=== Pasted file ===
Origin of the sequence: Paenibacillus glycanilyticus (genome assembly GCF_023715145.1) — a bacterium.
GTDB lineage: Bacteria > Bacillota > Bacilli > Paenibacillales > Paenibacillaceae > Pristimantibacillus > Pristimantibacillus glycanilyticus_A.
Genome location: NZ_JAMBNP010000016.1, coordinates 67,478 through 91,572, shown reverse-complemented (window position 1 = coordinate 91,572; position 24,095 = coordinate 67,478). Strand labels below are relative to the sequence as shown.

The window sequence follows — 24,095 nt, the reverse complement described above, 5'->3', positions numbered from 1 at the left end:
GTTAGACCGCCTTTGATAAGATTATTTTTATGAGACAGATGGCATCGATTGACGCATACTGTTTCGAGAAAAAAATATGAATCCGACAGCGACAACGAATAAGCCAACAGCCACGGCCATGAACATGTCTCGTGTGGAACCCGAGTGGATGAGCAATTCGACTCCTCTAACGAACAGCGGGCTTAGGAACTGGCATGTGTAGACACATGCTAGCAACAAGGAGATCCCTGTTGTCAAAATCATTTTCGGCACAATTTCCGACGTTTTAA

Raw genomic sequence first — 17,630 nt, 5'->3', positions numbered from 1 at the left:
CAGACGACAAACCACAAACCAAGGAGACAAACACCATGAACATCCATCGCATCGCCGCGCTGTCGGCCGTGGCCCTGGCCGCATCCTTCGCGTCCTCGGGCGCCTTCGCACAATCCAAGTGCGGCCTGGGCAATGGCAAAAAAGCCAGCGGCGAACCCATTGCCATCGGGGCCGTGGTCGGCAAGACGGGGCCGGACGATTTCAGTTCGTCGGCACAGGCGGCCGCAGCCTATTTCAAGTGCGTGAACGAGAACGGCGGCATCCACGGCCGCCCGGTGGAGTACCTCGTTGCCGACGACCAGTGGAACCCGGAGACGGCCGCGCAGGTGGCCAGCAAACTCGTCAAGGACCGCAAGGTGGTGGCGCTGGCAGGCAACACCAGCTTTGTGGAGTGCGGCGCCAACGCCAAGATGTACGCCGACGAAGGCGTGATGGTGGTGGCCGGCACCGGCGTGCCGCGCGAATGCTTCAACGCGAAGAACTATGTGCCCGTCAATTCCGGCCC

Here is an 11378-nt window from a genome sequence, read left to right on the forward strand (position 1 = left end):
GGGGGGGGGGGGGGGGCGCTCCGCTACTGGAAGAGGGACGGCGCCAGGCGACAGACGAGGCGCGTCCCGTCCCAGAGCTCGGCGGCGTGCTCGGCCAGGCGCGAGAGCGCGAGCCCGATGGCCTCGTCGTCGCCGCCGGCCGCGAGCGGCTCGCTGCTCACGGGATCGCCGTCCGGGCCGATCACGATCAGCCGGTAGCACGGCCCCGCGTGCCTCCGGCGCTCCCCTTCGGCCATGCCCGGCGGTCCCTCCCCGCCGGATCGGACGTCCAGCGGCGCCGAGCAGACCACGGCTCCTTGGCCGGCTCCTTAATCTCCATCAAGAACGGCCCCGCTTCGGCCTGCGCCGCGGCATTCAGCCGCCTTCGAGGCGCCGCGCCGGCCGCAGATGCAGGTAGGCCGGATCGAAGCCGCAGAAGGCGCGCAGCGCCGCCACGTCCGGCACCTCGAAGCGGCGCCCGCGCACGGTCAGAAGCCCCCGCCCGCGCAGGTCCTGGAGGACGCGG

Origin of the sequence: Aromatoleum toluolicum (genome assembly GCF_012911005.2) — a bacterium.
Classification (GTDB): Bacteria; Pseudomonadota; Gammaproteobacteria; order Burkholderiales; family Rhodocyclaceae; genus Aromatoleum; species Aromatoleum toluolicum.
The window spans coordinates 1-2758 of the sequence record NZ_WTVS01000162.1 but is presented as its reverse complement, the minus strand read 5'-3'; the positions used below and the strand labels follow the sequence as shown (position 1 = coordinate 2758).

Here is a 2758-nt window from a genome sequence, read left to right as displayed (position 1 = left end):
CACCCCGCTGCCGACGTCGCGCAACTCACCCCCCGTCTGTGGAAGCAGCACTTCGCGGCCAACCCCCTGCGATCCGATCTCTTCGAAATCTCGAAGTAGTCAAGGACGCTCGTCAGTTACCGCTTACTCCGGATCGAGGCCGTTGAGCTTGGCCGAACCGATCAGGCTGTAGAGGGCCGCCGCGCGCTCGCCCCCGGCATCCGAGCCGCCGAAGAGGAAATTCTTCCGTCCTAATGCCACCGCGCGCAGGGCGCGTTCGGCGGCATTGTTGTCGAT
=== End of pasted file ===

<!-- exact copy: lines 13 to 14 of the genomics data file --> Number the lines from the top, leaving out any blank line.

Here is a 2758-nt window from a genome sequence, read left to right as displayed (position 1 = left end):
CACCCCGCTGCCGACGTCGCGCAACTCACCCCCCGTCTGTGGAAGCAGCACTTCGCGGCCAACCCCCTGCGATCCGATCTCTTCGAAATCTCGAAGTAGTCAAGGACGCTCGTCAGTTACCGCTTACTCCGGATCGAGGCCGTTGAGCTTGGCCGAACCGATCAGGCTGTAGAGGGCCGCCGCGCGCTCGCCCCCGGCATCCGAGCCGCCGAAGAGGAAATTCTTCCGTCCTAATGCCACCGCGCGCAGGGCGCGTTCGGCGGCATTGTTGTCGAT